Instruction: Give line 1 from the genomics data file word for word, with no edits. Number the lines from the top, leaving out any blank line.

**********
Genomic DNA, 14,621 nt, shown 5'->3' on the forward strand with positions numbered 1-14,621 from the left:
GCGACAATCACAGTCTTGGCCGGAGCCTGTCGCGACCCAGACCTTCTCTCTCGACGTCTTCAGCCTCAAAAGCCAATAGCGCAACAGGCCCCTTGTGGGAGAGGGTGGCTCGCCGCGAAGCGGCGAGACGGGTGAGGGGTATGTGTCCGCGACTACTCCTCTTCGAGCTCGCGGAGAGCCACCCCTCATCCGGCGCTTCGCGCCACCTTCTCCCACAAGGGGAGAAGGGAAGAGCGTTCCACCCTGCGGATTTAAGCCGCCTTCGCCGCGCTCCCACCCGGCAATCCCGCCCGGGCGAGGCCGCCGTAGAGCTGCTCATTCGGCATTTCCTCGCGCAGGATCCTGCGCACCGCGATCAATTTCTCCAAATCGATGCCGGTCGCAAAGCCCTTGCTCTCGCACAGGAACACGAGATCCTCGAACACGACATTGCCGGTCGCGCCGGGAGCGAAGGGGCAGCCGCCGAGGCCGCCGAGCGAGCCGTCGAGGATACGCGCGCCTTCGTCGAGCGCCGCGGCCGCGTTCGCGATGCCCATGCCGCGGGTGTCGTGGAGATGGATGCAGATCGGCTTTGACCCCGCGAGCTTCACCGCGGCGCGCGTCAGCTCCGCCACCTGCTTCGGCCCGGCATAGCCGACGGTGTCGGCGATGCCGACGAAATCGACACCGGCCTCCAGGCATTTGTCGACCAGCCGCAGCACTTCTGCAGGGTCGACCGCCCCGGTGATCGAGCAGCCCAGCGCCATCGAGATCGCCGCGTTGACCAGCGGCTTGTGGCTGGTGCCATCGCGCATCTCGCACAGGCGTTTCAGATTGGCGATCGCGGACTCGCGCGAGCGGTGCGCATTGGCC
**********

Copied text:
Genomic DNA, 14,621 nt, shown 5'->3' on the forward strand with positions numbered 1-14,621 from the left: